Not what I was expecting. That pretty much sums up my feelings on Madden 25, last year’s edition of the long-running football sim franchise. For a game that was supposed to celebrate the 25-year history of the franchise, as well as bring it to the shiny new next-gen consoles, to say it was a disappointment would be a major understatement. It was really just another iteration along the same trajectory the series had been going along; certainly nothing uniquely celebratory about or anything particularly “next-gen,” including the nominally improved visuals. So, when Madden 15 was announced, reverting to its usual numbering system, I was worried it would also revert to its ways and deliver more of the same-old, same-old. And it does do that in some areas, but there are enough improvements and enhancements to help this edition feel, especially on the next-gen systems, like something that’s headed in a fresh direction. There’s a solid foundation to build on year for the coming year and a fun football game as well; on both sides of the ball.
That’s right, I said that Madden 15 is fun to play on both sides; offense and defense. The many enhancements to the defensive gameplay makes it feel, for the first in the franchise that I can remember, like playing defense can make a difference in the game. This is no longer just waiting for the offense to make a mistake. This is an opportunity to change the game, or keep the momentum, depending on whether you’re ahead or behind. I feel like I can make impactful plays on defense just like on offense by getting to the quarterback with a big hit to knock the ball loose, by sniffing out that screen play quickly enough to snuff it, by getting position on a wide receiver so I can make a play on the ball. All of these things are made easier and more intuitive in this year’s Madden, making defense actually fun to play. Things like a zoomed in camera that’s behind your defensive player, giving you a better view of where you’re attacking, help a lot. Toss in some tight controls that either let you get past lineman or make it a bit easier to get into the right position to make a play help as well. On the downside, you don’t get the improved camera angle when playing with someone next to you on the couch, and when playing franchise mode, AI quarterbacks are bit too efficient to be realistic. I’ve had a few games that, despite my best efforts, have QBs with 95 to 100% completion. Overall, this is the best the defense has ever been in Madden. I suppose that’s fitting, considering who’s on the cover.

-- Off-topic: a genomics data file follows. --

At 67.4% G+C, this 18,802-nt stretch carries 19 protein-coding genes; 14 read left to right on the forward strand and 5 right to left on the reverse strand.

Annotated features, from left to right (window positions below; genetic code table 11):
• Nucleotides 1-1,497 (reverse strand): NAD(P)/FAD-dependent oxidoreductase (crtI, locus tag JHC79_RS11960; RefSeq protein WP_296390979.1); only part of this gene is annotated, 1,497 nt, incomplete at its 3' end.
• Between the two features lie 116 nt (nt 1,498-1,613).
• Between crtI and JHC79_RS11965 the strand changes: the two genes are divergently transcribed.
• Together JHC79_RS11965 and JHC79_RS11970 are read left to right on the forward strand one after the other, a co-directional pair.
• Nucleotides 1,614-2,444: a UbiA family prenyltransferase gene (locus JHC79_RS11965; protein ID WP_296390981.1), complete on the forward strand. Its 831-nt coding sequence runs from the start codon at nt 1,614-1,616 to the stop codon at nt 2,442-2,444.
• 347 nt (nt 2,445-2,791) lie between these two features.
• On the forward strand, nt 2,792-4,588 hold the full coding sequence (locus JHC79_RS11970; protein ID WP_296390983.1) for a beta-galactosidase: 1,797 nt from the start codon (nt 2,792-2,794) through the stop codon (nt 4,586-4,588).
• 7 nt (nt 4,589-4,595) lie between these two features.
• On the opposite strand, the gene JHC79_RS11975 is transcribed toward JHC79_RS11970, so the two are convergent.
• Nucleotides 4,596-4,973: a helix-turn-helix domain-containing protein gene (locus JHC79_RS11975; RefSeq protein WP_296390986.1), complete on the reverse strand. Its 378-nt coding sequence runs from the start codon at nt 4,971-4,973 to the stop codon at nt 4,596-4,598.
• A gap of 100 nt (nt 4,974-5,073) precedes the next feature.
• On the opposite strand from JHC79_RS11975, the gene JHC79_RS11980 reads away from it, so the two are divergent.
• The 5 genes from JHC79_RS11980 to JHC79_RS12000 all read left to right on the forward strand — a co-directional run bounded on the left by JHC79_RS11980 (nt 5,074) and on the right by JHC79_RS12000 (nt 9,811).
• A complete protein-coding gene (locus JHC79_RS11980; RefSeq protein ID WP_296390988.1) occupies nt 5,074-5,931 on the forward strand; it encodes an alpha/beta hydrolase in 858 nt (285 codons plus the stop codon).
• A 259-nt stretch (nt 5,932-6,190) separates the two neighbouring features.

Offense hasn’t been entirely neglected. While I would like my receivers to be a bit more aggressive in going after the ball (defensive controlled AI seems far more apt to fight for position, and get it, then my AI controlled receivers), they do make better catches both on the sidelines and in traffic. The running game actually feels like a running game, meaning if you are a bit patient and wait for the blocks and holes to develop, you can have a devastatingly effective running game. Screen plays aren’t the big play guarantees they were for the most part last year, and for the first time in quite a while, I actually feel that play-action can be useful. The biggest improvement to the offense, which applies to the defense as well, but has more uses on the offensive side of the ball, is the new play-calling menus. I used to never let Madden recommend my plays. Now, I’ll follow its recommendation maybe 60 or 70% of the time. Why the change? Because now Madden tells me why it’s recommending these plays. It gives strategic insights like the fact that the defense likes to call such and such a defense in 1st and long or whatever the situation may be. It’ll also give stats like the play is effective such and such percentage of the time for so many average yards. It’ll tell me what happened the last time I ran it and against what defensive coverage. It shares how many times I’ve run plays, in what situations, and then starts to recommend my favorite plays. It’s smart, streamlined, informative, and helpful; everything a play-calling menu should be in a game like Madden. I hope this feature stays around and gets refined for many years to come.